Every year, as cold and flu season approaches, employers, their managers and their HR departments remind employees to stay home if they're sick. And every year employees come to work anyway—with bad colds, full-blown flu and other illnesses.
In fact, 9 in 10 employees admit going to work sick, according to research from global staffing firm Accountemps, a Robert Half company.
They do it despite warnings that by coming to work, sick employees risk infecting others, who, in turn, can go home and infect their families. All it takes are cold or flu germs left on the workplace's microwave or elevator buttons, bathroom faucet handles, coffee machines or refrigerator handles to spread illness.
Accountemps' online survey, which included responses from 2,800 workers employed in offices in 28 U.S. cities, found that:
- One-third said they always go to the office with cold or flu symptoms.
- 54 percent of those who report to the office with cold or flu symptoms said they do so because they have too much work to do.
- 40 percent said they went to work ill because they didn't want to use a sick day.
- 64% said they were afraid of negative repercussions from coworkers and supervisors
- More employees ages 25 to 40 reported going to work sick than respondents of other ages.
Whether it's due to large workloads, pressure from the boss or because they can't afford to take time off, it's all too common for employees to come to work feeling sick when they really should be resting.
Staying home when you've got a cold or the flu is the best way to avoid spreading germs to others and fight the illness faster. That's easier said than done, however.
Too Much Pressure to Go to Work
One of the biggest reasons that people show up to work sick, according to workplace experts, is because they're afraid.
Afraid that they'll miss out on pay by staying home. Afraid that managers will suspect the sick worker is just slacking off. Afraid that too much absenteeism will lead to a negative performance review. So because of all these fears they go to work anyway.
Messages from the Top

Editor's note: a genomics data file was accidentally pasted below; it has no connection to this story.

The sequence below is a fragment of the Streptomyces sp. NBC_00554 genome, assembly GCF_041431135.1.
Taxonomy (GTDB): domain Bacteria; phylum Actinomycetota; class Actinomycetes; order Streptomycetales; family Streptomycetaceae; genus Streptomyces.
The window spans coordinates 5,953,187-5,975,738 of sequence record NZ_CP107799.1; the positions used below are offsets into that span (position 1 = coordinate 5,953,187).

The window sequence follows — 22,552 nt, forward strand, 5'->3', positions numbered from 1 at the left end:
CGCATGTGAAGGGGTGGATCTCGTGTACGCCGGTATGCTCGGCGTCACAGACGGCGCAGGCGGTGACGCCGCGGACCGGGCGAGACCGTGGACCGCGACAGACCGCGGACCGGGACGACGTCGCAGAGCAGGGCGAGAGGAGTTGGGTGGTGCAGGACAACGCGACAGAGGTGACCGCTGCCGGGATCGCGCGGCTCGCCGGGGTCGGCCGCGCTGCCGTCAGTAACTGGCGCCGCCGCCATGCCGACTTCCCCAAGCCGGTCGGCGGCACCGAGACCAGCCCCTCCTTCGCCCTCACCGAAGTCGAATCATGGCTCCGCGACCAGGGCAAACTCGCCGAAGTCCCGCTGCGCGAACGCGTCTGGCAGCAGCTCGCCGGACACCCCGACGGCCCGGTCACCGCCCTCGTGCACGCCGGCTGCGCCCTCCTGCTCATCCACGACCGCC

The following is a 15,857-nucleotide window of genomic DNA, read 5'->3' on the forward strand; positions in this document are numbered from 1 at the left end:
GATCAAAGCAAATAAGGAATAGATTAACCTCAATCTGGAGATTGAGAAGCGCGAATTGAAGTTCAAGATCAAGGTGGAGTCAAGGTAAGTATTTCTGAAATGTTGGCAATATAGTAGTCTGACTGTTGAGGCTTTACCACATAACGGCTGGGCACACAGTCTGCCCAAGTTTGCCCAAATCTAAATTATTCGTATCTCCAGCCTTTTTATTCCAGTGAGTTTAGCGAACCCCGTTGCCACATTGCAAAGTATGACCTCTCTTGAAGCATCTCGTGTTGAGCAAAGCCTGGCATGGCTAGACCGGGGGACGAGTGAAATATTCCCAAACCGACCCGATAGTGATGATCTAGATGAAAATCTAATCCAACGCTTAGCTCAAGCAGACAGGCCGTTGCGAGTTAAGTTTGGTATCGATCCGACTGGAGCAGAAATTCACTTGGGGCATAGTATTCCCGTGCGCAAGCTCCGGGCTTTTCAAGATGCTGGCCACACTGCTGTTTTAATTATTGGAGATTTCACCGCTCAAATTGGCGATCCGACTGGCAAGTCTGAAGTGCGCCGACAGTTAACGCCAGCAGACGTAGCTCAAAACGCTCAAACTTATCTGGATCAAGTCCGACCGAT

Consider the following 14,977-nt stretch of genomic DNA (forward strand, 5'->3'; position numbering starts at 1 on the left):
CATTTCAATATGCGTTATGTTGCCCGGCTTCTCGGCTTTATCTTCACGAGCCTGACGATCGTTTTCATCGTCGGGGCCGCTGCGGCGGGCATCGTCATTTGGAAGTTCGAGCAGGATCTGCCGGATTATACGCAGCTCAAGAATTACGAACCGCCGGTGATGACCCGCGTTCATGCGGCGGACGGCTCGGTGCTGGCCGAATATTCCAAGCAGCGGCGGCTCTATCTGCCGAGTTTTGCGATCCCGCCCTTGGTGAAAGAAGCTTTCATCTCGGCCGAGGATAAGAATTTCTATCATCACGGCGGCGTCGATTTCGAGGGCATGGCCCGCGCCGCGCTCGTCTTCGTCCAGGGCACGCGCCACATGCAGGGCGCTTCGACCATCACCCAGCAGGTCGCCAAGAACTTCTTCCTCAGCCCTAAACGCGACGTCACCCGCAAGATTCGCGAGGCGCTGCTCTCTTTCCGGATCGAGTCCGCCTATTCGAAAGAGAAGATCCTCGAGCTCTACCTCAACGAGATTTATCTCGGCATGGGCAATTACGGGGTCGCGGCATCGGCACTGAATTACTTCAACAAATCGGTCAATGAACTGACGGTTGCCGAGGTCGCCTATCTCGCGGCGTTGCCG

Employees sometimes perceive—whether the perception is real or imagined—that managers question whether the employee is actually ill or just doesn't want to work. Workers may also fear that managers frown on absences, even if they are related to illness.
The fact is that most company's management teams do make comments about how important it is for all employees to be at work and for everyone to do their part. You will rarely hear of a company president announcing during flu season that employees are encouraged to or must stay home if feeling ill, even though technically that is exactly what should happen.
Unfortunately, there is still a widespread mentality in many business cultures that if it's just a cold, for example, be tough. A change in leadership comes from the top; senior leaders need to say it's OK to stay home when sick, and then demonstrate it.
But there's little doubt that if the boss isn't leading by example—and he or she is coming to work sick—then non-management employees will feel they must do the same.
How To Solve the Problem
This is a difficult problem. However, these suggestions should help you do the right thing for both your employees and your company:
Encourage your staffers to say home—and give them the time.
It really is important to communicate with your staffers that you WANT them to stay home when they are sick. That their health and well-being IS important. Tell them, and then tell them again, and then send out an office memo. Really. You can’t stress this enough. If they feel supported in their decision and see management doing this, they’ll follow suit.
Along those lines, make sure to give your staffers the time they need. Sick days really should be a thing of the past. Consider a more lenient time-off policy that enables and encourages all workers to take the time they need.
Create a health and wellness committee to support a healthy work environment.
Another great way to communicate the importance of health and wellness in your work environment is by creating a committee to share information. A health and wellness committee can help spread the word about programs and policies that support workers who are ill.
It can also help workers stay healthy year round by having other focuses on mental health, nutrition, physical activity, sleep, and healthy practices.
Allow flexible and remote work options.
Flexible and remote work options and practices help keep sick workers home. Some illnesses are worse than others. For the simple colds that just make you uncomfortable, flexible work is a great way to let people get the rest they need while staying up on their work.
If they’re very sick and want the time to get better, support that, too! Let them be the adult in the situation and assess their abilities, then do what you can to support those choices.